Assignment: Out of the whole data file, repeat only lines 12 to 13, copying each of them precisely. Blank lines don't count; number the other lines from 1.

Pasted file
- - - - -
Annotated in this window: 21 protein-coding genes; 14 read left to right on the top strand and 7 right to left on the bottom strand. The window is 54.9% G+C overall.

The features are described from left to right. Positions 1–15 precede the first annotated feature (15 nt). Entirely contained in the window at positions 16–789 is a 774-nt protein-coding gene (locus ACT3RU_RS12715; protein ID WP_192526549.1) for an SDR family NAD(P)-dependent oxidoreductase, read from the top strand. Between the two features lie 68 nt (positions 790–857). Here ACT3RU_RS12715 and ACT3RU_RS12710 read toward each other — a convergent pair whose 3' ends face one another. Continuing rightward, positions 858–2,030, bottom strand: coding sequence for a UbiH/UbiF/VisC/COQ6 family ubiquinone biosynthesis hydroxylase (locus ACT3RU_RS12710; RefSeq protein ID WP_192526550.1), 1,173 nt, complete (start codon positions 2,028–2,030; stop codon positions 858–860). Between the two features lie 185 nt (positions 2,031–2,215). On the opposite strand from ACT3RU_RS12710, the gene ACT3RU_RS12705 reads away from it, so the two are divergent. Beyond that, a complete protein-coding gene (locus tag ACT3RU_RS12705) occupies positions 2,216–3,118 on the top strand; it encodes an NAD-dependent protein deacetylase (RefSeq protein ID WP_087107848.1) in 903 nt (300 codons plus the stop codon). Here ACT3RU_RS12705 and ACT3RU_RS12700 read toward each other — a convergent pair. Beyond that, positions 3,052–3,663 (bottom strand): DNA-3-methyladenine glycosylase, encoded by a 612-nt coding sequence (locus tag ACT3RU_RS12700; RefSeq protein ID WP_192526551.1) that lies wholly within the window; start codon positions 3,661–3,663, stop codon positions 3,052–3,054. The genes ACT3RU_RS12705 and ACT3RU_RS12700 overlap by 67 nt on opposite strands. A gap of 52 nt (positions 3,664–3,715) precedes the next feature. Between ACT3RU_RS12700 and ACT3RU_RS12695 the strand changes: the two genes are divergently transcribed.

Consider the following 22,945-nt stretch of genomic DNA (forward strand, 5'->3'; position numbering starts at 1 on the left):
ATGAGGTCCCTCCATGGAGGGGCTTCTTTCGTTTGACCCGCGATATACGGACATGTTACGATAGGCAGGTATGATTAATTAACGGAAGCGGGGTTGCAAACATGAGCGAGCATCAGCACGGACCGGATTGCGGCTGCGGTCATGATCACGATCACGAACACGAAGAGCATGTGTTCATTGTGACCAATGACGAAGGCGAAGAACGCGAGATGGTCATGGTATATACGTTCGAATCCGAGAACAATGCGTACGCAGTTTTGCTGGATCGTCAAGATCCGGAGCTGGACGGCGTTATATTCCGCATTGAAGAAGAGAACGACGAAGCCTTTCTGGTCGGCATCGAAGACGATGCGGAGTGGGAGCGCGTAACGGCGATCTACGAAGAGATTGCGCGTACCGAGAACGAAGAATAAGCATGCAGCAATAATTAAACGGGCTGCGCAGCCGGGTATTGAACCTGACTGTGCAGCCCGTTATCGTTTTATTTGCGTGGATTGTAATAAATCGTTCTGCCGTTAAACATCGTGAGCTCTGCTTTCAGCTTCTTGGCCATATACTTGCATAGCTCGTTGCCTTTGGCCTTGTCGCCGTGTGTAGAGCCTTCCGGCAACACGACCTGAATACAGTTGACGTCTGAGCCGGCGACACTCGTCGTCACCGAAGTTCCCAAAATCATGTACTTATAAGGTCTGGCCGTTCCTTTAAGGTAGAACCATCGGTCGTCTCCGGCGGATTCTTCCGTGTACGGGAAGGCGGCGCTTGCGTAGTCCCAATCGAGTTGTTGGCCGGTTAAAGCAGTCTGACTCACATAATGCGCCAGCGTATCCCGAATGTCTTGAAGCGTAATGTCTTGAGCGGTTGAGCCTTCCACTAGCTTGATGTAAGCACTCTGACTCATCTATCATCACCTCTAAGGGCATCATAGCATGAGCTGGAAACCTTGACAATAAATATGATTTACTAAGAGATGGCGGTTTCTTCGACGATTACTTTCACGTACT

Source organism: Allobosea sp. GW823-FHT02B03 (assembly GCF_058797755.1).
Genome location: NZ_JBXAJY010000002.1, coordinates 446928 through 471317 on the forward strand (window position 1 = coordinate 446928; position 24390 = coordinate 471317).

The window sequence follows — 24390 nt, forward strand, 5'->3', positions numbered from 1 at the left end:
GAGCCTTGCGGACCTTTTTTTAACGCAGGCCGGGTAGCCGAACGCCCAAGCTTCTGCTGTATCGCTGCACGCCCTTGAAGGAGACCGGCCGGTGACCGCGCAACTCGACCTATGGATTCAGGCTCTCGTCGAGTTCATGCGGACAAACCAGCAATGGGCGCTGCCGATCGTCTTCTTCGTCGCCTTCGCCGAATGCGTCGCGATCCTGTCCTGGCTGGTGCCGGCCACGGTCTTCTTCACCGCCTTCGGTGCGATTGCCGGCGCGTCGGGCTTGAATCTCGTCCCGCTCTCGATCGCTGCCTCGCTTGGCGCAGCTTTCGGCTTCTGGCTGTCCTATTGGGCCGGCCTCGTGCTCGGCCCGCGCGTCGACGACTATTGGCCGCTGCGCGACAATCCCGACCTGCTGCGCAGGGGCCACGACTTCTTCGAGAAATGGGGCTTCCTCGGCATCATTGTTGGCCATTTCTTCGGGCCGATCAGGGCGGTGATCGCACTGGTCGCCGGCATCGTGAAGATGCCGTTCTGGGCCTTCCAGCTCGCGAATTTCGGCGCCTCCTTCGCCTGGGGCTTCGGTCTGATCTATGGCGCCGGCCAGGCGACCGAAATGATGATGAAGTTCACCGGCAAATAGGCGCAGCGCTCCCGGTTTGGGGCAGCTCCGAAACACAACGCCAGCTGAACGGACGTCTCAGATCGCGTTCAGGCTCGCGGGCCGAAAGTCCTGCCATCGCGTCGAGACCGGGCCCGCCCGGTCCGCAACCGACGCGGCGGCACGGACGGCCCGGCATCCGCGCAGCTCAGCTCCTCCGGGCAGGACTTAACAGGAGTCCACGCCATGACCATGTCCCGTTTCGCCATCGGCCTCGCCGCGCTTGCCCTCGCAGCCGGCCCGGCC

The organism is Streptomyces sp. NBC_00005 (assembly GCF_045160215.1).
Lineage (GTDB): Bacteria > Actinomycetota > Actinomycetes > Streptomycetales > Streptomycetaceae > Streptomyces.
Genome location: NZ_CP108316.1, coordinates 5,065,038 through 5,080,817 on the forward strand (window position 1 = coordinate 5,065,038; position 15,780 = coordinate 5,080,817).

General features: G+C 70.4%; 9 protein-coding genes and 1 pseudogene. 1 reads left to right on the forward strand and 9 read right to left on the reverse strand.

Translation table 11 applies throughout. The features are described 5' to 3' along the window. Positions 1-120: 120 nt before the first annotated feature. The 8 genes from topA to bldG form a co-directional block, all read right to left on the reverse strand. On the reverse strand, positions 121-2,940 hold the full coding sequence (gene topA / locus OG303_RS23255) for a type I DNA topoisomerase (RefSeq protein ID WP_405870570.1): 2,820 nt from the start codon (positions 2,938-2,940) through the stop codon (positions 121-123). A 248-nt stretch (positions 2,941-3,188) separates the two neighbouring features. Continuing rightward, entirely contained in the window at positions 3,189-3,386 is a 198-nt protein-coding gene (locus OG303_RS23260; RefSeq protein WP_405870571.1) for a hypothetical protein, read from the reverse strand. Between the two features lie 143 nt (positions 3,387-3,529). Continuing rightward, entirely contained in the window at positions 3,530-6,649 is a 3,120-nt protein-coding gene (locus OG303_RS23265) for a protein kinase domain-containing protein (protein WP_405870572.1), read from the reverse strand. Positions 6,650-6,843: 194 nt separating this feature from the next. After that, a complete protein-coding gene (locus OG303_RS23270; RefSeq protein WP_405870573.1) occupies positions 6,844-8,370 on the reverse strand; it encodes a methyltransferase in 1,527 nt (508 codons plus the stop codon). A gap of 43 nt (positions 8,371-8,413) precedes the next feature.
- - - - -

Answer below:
General features: G+C 70.4%; 9 protein-coding genes and 1 pseudogene. 1 reads left to right on the forward strand and 9 read right to left on the reverse strand.

Translation table 11 applies throughout. The features are described 5' to 3' along the window. Positions 1-120: 120 nt before the first annotated feature. The 8 genes from topA to bldG form a co-directional block, all read right to left on the reverse strand. On the reverse strand, positions 121-2,940 hold the full coding sequence (gene topA / locus OG303_RS23255) for a type I DNA topoisomerase (RefSeq protein ID WP_405870570.1): 2,820 nt from the start codon (positions 2,938-2,940) through the stop codon (positions 121-123). A 248-nt stretch (positions 2,941-3,188) separates the two neighbouring features. Continuing rightward, entirely contained in the window at positions 3,189-3,386 is a 198-nt protein-coding gene (locus OG303_RS23260; RefSeq protein WP_405870571.1) for a hypothetical protein, read from the reverse strand. Between the two features lie 143 nt (positions 3,387-3,529). Continuing rightward, entirely contained in the window at positions 3,530-6,649 is a 3,120-nt protein-coding gene (locus OG303_RS23265) for a protein kinase domain-containing protein (protein WP_405870572.1), read from the reverse strand. Positions 6,650-6,843: 194 nt separating this feature from the next. After that, a complete protein-coding gene (locus OG303_RS23270; RefSeq protein WP_405870573.1) occupies positions 6,844-8,370 on the reverse strand; it encodes a methyltransferase in 1,527 nt (508 codons plus the stop codon). A gap of 43 nt (positions 8,371-8,413) precedes the next feature.